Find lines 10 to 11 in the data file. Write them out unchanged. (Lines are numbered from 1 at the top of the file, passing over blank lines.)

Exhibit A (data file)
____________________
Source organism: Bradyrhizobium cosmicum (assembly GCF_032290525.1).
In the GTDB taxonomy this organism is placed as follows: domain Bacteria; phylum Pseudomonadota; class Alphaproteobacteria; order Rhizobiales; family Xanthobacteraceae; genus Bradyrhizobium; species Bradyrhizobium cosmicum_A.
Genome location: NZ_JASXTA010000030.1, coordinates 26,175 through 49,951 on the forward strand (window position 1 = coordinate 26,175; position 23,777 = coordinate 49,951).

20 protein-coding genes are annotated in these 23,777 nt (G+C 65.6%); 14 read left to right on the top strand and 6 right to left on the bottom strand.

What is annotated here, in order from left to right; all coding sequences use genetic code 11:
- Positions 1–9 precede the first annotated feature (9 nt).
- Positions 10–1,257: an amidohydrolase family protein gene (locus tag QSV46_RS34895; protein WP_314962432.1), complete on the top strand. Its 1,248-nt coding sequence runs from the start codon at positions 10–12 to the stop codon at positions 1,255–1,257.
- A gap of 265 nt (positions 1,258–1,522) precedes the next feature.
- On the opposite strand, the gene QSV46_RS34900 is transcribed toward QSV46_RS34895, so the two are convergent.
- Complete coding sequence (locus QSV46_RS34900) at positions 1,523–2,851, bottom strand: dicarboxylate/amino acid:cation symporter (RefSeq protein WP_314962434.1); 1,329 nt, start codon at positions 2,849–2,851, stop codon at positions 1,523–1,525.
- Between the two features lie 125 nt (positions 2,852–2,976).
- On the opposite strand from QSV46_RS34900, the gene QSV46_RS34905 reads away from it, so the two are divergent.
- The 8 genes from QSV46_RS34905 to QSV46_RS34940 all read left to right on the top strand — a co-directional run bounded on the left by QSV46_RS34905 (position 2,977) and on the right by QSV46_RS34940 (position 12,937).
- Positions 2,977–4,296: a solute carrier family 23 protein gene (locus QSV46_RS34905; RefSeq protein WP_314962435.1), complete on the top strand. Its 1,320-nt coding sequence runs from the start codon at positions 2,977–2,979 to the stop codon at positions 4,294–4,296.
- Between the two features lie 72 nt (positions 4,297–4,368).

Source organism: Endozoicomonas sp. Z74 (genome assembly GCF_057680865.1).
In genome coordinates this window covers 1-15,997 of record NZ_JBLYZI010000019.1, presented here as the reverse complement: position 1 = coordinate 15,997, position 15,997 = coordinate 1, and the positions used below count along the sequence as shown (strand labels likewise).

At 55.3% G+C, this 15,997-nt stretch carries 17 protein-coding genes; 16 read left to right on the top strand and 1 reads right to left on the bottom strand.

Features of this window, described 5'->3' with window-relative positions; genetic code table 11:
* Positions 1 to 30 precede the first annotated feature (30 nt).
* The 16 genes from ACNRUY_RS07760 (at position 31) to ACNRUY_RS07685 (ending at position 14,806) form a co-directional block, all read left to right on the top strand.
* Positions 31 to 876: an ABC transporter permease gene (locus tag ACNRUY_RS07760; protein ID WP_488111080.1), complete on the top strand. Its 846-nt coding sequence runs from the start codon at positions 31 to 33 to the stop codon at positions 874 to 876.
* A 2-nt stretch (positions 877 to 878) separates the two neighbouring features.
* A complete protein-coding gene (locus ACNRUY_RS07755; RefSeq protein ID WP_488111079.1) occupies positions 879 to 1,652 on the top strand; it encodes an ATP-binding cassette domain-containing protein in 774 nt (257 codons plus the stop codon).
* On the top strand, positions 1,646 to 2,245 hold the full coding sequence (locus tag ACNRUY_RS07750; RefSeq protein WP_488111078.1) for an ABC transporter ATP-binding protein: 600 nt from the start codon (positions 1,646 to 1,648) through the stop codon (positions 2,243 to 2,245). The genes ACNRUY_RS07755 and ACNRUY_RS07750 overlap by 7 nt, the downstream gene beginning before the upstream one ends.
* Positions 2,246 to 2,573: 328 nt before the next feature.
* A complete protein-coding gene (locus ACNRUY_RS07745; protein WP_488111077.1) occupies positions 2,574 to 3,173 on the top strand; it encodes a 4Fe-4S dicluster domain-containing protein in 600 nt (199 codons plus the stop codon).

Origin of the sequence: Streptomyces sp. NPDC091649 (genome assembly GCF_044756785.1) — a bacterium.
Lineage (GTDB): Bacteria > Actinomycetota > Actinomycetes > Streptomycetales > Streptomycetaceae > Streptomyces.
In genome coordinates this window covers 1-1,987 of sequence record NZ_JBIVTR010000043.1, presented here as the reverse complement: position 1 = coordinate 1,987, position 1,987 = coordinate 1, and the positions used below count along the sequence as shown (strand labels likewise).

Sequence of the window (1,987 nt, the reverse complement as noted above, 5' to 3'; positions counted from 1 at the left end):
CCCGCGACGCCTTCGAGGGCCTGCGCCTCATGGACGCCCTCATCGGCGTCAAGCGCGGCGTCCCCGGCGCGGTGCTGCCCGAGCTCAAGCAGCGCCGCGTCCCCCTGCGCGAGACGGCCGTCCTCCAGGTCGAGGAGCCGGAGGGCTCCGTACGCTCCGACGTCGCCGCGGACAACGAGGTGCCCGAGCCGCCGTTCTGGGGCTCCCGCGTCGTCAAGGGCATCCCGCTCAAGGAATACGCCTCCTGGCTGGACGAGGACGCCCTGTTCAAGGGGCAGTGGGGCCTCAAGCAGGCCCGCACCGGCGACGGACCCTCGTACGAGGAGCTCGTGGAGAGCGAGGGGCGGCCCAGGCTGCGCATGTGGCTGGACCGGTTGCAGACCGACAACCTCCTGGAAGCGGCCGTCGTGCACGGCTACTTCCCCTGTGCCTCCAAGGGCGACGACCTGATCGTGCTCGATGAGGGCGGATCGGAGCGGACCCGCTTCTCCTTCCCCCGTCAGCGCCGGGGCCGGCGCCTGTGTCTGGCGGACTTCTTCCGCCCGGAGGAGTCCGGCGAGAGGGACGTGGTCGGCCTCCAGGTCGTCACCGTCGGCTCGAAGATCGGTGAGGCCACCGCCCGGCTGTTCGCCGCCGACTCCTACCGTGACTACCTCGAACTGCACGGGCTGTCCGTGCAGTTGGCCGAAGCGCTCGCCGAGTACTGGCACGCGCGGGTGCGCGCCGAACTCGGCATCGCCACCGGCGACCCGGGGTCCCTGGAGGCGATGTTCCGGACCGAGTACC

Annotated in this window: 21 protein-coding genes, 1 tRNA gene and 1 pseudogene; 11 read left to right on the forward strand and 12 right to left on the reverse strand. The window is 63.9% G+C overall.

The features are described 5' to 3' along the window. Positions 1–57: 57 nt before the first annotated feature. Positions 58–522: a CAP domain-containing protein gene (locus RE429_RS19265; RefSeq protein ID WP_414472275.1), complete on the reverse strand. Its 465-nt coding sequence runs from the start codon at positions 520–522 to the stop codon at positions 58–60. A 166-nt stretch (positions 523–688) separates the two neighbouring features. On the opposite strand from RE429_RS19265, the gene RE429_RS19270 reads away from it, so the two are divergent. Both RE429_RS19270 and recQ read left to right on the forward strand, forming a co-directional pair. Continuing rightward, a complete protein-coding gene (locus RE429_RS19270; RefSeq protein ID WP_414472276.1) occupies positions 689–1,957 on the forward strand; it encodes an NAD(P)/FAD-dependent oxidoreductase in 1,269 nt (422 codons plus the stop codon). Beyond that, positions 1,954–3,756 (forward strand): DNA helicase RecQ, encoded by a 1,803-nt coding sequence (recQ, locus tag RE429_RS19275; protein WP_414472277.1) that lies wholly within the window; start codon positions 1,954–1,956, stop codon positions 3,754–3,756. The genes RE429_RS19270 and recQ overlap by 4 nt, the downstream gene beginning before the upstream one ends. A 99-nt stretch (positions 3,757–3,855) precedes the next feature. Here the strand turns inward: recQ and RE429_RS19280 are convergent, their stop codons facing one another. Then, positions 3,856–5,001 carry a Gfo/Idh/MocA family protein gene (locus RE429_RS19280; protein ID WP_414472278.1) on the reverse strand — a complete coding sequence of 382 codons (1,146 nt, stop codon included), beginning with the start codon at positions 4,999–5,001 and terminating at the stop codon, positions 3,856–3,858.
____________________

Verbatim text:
- Complete coding sequence (locus QSV46_RS34900) at positions 1,523–2,851, bottom strand: dicarboxylate/amino acid:cation symporter (RefSeq protein WP_314962434.1); 1,329 nt, start codon at positions 2,849–2,851, stop codon at positions 1,523–1,525.
- Between the two features lie 125 nt (positions 2,852–2,976).